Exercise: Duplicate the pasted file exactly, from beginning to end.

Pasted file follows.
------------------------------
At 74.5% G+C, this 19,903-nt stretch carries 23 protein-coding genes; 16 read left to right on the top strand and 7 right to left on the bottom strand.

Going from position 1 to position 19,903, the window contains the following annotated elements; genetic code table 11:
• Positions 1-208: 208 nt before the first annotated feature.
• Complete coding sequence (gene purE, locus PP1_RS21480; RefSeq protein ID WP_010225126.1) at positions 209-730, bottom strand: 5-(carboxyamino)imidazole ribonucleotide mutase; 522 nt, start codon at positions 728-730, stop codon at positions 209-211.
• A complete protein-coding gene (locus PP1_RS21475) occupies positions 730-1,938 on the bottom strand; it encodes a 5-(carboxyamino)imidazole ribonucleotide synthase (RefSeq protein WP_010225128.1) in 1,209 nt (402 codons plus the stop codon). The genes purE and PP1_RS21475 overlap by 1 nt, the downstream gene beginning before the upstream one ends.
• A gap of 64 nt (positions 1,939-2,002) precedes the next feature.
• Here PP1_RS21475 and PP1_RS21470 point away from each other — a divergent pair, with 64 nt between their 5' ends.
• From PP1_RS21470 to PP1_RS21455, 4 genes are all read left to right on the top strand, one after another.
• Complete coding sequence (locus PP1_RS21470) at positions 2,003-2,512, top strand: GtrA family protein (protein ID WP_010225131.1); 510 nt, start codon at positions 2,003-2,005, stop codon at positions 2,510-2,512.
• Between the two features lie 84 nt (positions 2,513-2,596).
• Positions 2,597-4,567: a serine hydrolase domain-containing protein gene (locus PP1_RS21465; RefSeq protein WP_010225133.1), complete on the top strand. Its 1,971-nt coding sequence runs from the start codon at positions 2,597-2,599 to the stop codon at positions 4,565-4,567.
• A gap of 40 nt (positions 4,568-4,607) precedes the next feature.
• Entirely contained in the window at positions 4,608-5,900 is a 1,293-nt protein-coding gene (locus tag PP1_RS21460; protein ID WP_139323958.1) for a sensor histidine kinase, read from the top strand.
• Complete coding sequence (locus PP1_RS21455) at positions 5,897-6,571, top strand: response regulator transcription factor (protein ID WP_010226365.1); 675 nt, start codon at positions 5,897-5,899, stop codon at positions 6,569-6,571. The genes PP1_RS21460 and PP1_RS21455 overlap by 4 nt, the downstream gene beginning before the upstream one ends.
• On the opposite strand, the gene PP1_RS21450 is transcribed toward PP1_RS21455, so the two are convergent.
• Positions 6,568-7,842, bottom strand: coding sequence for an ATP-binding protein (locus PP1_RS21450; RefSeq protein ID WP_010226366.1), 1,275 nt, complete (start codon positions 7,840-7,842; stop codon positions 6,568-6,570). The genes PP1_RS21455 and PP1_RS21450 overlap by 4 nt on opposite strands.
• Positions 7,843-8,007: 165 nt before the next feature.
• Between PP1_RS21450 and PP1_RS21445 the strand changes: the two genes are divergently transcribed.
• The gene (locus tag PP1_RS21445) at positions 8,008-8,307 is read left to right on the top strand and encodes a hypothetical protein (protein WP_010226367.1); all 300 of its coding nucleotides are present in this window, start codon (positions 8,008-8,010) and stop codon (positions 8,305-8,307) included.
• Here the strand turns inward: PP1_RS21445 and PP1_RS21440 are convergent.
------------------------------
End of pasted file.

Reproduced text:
At 74.5% G+C, this 19,903-nt stretch carries 23 protein-coding genes; 16 read left to right on the top strand and 7 right to left on the bottom strand.

Going from position 1 to position 19,903, the window contains the following annotated elements; genetic code table 11:
• Positions 1-208: 208 nt before the first annotated feature.
• Complete coding sequence (gene purE, locus PP1_RS21480; RefSeq protein ID WP_010225126.1) at positions 209-730, bottom strand: 5-(carboxyamino)imidazole ribonucleotide mutase; 522 nt, start codon at positions 728-730, stop codon at positions 209-211.
• A complete protein-coding gene (locus PP1_RS21475) occupies positions 730-1,938 on the bottom strand; it encodes a 5-(carboxyamino)imidazole ribonucleotide synthase (RefSeq protein WP_010225128.1) in 1,209 nt (402 codons plus the stop codon). The genes purE and PP1_RS21475 overlap by 1 nt, the downstream gene beginning before the upstream one ends.
• A gap of 64 nt (positions 1,939-2,002) precedes the next feature.
• Here PP1_RS21475 and PP1_RS21470 point away from each other — a divergent pair, with 64 nt between their 5' ends.
• From PP1_RS21470 to PP1_RS21455, 4 genes are all read left to right on the top strand, one after another.
• Complete coding sequence (locus PP1_RS21470) at positions 2,003-2,512, top strand: GtrA family protein (protein ID WP_010225131.1); 510 nt, start codon at positions 2,003-2,005, stop codon at positions 2,510-2,512.
• Between the two features lie 84 nt (positions 2,513-2,596).
• Positions 2,597-4,567: a serine hydrolase domain-containing protein gene (locus PP1_RS21465; RefSeq protein WP_010225133.1), complete on the top strand. Its 1,971-nt coding sequence runs from the start codon at positions 2,597-2,599 to the stop codon at positions 4,565-4,567.
• A gap of 40 nt (positions 4,568-4,607) precedes the next feature.
• Entirely contained in the window at positions 4,608-5,900 is a 1,293-nt protein-coding gene (locus tag PP1_RS21460; protein ID WP_139323958.1) for a sensor histidine kinase, read from the top strand.
• Complete coding sequence (locus PP1_RS21455) at positions 5,897-6,571, top strand: response regulator transcription factor (protein ID WP_010226365.1); 675 nt, start codon at positions 5,897-5,899, stop codon at positions 6,569-6,571. The genes PP1_RS21460 and PP1_RS21455 overlap by 4 nt, the downstream gene beginning before the upstream one ends.
• On the opposite strand, the gene PP1_RS21450 is transcribed toward PP1_RS21455, so the two are convergent.
• Positions 6,568-7,842, bottom strand: coding sequence for an ATP-binding protein (locus PP1_RS21450; RefSeq protein ID WP_010226366.1), 1,275 nt, complete (start codon positions 7,840-7,842; stop codon positions 6,568-6,570). The genes PP1_RS21455 and PP1_RS21450 overlap by 4 nt on opposite strands.
• Positions 7,843-8,007: 165 nt before the next feature.
• Between PP1_RS21450 and PP1_RS21445 the strand changes: the two genes are divergently transcribed.
• The gene (locus tag PP1_RS21445) at positions 8,008-8,307 is read left to right on the top strand and encodes a hypothetical protein (protein WP_010226367.1); all 300 of its coding nucleotides are present in this window, start codon (positions 8,008-8,010) and stop codon (positions 8,305-8,307) included.
• Here the strand turns inward: PP1_RS21445 and PP1_RS21440 are convergent.